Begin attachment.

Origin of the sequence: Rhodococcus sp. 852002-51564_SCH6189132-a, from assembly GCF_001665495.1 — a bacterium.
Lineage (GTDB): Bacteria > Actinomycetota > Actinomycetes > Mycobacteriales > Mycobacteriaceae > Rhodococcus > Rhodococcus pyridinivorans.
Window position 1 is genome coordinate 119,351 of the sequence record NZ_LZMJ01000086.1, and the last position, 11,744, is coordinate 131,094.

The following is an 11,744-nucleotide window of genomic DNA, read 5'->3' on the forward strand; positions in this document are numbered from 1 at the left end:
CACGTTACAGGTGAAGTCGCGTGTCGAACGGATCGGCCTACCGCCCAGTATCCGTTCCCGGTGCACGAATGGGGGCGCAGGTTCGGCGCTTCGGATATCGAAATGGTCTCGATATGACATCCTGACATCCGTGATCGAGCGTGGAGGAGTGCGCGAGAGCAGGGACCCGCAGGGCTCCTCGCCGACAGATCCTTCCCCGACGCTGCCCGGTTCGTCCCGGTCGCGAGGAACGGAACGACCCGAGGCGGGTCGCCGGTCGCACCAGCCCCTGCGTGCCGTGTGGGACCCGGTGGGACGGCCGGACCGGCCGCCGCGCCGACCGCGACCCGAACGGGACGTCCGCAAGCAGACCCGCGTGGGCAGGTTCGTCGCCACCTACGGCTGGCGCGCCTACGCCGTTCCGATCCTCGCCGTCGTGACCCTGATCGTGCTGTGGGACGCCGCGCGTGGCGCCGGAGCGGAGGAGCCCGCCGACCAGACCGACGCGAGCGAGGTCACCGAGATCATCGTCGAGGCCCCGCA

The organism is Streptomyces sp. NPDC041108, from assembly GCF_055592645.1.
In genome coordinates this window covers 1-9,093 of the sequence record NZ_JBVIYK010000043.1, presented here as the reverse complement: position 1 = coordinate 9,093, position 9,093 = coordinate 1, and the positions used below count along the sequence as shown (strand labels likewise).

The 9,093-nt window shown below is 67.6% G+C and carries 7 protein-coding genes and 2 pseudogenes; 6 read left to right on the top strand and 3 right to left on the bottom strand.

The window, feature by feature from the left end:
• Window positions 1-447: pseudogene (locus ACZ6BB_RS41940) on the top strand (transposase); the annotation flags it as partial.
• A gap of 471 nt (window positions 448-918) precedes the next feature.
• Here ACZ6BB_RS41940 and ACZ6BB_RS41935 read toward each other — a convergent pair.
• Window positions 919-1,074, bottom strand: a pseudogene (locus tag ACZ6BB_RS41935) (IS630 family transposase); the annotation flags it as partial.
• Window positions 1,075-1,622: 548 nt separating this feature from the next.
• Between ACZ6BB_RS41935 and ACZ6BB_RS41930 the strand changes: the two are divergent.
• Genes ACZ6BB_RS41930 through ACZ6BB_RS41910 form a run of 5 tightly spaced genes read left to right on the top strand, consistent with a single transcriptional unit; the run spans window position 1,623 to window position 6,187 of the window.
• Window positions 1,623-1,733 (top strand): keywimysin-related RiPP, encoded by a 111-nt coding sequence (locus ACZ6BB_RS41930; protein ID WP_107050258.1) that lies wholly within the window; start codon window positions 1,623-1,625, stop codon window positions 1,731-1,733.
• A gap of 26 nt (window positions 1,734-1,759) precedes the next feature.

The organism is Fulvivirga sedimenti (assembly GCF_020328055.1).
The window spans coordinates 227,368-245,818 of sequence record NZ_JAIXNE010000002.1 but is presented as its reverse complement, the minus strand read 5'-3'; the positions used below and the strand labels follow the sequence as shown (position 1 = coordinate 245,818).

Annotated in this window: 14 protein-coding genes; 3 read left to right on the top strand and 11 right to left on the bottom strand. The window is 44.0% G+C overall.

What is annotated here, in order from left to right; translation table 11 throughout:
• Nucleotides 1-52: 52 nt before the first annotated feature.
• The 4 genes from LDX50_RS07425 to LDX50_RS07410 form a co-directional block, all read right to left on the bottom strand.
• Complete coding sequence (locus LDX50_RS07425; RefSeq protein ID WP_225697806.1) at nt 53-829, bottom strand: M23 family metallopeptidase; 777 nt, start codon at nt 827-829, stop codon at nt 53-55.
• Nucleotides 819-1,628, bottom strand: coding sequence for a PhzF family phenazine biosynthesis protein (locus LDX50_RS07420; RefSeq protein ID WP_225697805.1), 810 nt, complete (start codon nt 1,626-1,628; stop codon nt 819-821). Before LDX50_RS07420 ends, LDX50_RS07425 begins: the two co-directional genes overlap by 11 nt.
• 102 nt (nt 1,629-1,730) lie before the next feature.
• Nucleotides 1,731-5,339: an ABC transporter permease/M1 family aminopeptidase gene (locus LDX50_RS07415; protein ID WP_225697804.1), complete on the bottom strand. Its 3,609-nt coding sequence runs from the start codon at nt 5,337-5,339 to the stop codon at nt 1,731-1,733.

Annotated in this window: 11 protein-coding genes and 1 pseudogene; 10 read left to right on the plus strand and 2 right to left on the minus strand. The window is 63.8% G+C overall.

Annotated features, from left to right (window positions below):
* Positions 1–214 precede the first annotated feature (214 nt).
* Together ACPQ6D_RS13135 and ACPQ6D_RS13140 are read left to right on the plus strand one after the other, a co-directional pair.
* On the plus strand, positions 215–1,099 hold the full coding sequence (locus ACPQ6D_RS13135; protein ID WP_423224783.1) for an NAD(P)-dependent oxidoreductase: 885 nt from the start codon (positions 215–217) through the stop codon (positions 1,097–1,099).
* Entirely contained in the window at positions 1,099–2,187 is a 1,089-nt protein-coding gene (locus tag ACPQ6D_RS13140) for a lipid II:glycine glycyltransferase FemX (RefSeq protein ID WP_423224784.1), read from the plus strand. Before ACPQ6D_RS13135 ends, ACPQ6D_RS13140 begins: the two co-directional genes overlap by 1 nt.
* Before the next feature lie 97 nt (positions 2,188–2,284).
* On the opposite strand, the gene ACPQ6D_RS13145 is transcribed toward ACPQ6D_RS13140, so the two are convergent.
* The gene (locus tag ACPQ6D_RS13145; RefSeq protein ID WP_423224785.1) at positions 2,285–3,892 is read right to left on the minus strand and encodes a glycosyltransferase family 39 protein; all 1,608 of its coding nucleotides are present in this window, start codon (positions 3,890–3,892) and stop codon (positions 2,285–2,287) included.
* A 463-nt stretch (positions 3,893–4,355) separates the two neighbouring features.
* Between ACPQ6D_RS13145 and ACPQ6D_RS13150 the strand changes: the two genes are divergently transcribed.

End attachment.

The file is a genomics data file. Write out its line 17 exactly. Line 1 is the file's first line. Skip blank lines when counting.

• Window positions 1,623-1,733 (top strand): keywimysin-related RiPP, encoded by a 111-nt coding sequence (locus ACZ6BB_RS41930; protein ID WP_107050258.1) that lies wholly within the window; start codon window positions 1,623-1,625, stop codon window positions 1,731-1,733.